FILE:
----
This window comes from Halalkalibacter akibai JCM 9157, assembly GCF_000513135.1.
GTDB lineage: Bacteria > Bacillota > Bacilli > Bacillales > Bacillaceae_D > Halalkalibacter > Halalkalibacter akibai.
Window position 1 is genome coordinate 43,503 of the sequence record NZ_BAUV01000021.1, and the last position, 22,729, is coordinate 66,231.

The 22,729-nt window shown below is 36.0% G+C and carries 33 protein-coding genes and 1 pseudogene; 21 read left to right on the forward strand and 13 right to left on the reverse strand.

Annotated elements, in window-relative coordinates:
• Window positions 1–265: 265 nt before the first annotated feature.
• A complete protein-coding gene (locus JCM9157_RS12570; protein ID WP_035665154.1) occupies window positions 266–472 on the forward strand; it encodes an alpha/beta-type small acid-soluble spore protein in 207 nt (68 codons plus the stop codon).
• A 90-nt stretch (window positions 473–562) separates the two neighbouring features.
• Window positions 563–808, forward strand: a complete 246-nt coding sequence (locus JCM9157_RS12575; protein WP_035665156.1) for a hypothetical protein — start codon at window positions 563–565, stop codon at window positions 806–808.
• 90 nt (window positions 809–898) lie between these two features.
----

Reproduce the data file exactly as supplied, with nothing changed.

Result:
This window comes from Halalkalibacter akibai JCM 9157, assembly GCF_000513135.1.
GTDB lineage: Bacteria > Bacillota > Bacilli > Bacillales > Bacillaceae_D > Halalkalibacter > Halalkalibacter akibai.
Window position 1 is genome coordinate 43,503 of the sequence record NZ_BAUV01000021.1, and the last position, 22,729, is coordinate 66,231.

The 22,729-nt window shown below is 36.0% G+C and carries 33 protein-coding genes and 1 pseudogene; 21 read left to right on the forward strand and 13 right to left on the reverse strand.

Annotated elements, in window-relative coordinates:
• Window positions 1–265: 265 nt before the first annotated feature.
• A complete protein-coding gene (locus JCM9157_RS12570; protein ID WP_035665154.1) occupies window positions 266–472 on the forward strand; it encodes an alpha/beta-type small acid-soluble spore protein in 207 nt (68 codons plus the stop codon).
• A 90-nt stretch (window positions 473–562) separates the two neighbouring features.
• Window positions 563–808, forward strand: a complete 246-nt coding sequence (locus JCM9157_RS12575; protein WP_035665156.1) for a hypothetical protein — start codon at window positions 563–565, stop codon at window positions 806–808.
• 90 nt (window positions 809–898) lie between these two features.